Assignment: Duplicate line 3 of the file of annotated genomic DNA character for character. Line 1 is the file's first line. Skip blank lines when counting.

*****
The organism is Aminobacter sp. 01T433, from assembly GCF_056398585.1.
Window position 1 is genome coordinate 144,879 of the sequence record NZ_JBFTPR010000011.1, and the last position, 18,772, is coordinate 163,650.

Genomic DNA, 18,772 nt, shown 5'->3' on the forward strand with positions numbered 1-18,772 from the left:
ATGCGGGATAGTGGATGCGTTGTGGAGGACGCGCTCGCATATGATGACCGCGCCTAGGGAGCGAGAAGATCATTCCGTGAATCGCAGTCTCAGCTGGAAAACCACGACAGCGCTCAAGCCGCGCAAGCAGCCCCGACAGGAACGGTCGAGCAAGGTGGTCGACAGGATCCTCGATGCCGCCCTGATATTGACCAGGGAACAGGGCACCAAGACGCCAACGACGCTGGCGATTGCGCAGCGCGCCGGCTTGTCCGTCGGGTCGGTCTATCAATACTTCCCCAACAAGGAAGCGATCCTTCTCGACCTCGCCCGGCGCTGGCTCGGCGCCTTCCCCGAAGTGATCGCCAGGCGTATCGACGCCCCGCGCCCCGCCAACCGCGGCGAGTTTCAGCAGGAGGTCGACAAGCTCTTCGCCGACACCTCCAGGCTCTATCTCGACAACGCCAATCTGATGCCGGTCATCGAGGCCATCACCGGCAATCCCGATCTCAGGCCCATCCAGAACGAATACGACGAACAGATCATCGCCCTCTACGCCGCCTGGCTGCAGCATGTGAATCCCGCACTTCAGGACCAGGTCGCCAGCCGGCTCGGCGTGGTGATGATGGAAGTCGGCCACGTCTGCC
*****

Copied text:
Genomic DNA, 18,772 nt, shown 5'->3' on the forward strand with positions numbered 1-18,772 from the left: